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The Concept








Fortunately for our thinking, the great external world, with its
millions upon millions of individual objects, is so ordered that these
objects can be grouped into comparatively few great classes; and for
many purposes we can deal with the class as a whole instead of with the
separate individuals of the class. Thus there are an infinite number of
individual objects in the world which are composed of matter. Yet all
these myriads of individuals may be classed under the two great heads of
inanimate and animate. Taking one of these again: all animate forms
may be classed as either plants or animals. And these classes may
again be subdivided indefinitely. Animals include mammals, birds,
reptiles, insects, mollusks, and many other classes besides, each class
of which may be still further separated into its orders, families,
genera, species, and individuals. This arrangement economizes our
thinking by allowing us to think in large terms.

THE CONCEPTS SERVE TO GROUP AND CLASSIFY.--But the somewhat complicated
form of classification just described did not come to man ready-made.
Someone had to see the relationship existing among the myriads of
animals of a certain class, and group these together under the general
term mammals. Likewise with birds, reptiles, insects, and all the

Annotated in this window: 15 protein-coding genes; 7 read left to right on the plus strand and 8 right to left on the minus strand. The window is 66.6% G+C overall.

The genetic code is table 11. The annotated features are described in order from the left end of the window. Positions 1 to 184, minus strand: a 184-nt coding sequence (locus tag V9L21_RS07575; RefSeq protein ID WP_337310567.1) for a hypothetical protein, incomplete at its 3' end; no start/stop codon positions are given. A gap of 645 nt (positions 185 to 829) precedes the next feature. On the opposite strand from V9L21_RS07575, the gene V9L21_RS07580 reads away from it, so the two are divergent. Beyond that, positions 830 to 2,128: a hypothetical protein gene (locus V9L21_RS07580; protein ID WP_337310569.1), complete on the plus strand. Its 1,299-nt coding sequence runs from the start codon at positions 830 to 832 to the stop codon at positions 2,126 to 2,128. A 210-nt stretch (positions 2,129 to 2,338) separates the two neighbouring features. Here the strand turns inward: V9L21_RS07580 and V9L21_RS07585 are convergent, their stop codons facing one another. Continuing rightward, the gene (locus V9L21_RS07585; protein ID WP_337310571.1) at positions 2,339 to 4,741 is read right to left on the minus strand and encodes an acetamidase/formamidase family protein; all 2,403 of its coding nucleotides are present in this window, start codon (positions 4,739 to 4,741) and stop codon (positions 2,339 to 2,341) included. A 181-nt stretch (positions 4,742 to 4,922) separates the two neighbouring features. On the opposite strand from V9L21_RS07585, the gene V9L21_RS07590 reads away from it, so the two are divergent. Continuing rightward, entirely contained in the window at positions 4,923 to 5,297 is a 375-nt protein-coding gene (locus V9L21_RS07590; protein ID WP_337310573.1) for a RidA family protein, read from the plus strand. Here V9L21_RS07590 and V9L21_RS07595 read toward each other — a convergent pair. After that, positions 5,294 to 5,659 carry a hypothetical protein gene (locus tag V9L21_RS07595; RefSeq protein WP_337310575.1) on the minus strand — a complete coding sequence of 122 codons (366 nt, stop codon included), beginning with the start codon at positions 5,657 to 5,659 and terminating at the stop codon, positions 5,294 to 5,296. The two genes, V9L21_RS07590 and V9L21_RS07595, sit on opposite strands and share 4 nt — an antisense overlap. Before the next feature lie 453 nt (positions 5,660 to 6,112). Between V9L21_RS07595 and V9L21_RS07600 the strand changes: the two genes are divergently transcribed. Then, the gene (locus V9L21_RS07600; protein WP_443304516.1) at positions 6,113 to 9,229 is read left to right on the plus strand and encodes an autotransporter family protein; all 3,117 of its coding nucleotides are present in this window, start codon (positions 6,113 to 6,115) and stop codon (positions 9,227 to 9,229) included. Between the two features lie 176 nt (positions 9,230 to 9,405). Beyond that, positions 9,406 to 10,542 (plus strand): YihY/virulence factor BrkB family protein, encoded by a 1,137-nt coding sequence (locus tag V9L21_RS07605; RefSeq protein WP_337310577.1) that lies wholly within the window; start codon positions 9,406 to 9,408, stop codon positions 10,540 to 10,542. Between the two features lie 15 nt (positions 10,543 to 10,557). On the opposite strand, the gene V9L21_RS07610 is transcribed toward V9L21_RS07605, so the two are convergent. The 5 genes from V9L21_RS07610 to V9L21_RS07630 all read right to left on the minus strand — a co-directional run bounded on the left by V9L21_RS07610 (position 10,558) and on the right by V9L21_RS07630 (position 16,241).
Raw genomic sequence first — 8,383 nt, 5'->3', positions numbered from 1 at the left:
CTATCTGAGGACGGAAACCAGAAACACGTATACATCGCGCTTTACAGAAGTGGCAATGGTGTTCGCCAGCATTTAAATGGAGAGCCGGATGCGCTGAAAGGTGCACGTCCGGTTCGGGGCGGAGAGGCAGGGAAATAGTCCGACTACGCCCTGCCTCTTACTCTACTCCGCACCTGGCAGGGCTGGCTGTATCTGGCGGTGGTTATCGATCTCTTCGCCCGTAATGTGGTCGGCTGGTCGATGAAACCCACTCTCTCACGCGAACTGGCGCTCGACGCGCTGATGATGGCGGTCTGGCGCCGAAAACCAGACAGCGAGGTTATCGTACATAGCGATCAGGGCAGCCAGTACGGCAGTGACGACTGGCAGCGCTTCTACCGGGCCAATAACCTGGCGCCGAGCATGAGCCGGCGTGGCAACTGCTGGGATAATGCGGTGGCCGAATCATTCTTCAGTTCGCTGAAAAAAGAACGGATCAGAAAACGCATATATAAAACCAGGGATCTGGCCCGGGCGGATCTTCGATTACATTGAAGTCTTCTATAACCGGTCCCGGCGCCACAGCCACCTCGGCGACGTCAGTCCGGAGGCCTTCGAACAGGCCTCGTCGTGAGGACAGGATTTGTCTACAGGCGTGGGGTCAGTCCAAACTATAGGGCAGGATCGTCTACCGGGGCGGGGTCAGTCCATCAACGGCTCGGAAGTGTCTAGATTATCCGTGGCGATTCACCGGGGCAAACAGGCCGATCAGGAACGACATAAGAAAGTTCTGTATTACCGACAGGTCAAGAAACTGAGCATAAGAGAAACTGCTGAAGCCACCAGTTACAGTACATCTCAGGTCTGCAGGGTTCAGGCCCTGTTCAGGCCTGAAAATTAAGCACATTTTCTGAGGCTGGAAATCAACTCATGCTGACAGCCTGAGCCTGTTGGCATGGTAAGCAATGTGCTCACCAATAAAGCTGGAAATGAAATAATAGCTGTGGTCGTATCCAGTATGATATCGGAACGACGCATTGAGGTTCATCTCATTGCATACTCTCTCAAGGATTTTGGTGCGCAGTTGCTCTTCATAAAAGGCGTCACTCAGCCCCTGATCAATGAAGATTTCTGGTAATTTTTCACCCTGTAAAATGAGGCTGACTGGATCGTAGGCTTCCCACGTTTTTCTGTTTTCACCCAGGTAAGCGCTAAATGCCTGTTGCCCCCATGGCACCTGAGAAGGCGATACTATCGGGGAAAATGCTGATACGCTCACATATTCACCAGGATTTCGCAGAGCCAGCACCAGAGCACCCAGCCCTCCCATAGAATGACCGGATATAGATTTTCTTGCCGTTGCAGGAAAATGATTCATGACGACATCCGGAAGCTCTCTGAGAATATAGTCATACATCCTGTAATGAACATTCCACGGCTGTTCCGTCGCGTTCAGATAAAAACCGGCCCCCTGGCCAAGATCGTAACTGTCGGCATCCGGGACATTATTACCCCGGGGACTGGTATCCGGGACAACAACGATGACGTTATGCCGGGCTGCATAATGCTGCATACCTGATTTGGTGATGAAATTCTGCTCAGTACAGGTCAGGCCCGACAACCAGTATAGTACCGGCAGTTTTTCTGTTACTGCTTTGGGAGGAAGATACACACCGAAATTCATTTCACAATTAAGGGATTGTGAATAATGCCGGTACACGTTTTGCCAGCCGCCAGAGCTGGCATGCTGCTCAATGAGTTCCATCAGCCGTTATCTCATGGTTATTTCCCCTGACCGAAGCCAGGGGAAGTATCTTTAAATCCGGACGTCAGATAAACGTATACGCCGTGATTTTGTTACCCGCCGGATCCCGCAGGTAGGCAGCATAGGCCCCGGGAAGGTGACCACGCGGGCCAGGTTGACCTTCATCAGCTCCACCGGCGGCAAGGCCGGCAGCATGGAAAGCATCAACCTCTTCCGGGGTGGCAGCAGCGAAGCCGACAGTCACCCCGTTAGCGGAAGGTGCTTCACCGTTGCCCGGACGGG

rest. In order to accomplish this, many individuals of each class had to
be observed, the qualities common to all members of the class
discriminated from those not common, and the common qualities retained
as the measure by which to test the admission of other individuals into
this class. The process of classification is made possible by what the
psychologist calls the concept. The concept enables us to think
birds as well as bluebirds, robins, and wrens; it enables us to think
men as well as Tom, Dick, and Harry. In other words, the concept lies
at the bottom of all thinking which rises above the seeing of the
simplest relations between immediately present objects.

GROWTH OF A CONCEPT.--We can perhaps best understand the nature of the
concept if we watch its growth in the thinking of a child. Let us see
how the child forms the concept dog, under which he is able finally to
class the several hundred or the several thousand different dogs with
which his thinking requires him to deal. The child's first acquaintance
with a dog is, let us suppose, with a pet poodle, white in color, and
named Gyp. At this stage in the child's experience, dog and Gyp
are entirely synonymous, including Gyp's color, size, and all other
qualities which the child has discovered. But now let him see another
pet poodle which is like Gyp except that it is black in color. Here
comes the first cleavage between Gyp and dog as synonyms: dog no
longer means white, but may mean black. Next let the child see a brown
spaniel. Not only will white and black now no longer answer to dog,
but the roly-poly poodle form also has been lost; for the spaniel is
more slender. Let the child go on from this until he has seen many
different dogs of all varieties: poodles, bulldogs, setters, shepherds,
cockers, and a host of others. What has happened to his dog, which at
the beginning meant the one particular little individual with which he
played?

Dog is no longer white or black or brown or gray: color is not an
essential quality, so it has dropped out; size is no longer essential
except within very broad limits; shagginess or smoothness of coat is
a very inconstant quality, so this is dropped; form varies so much
from the fat pug to the slender hound that it is discarded, except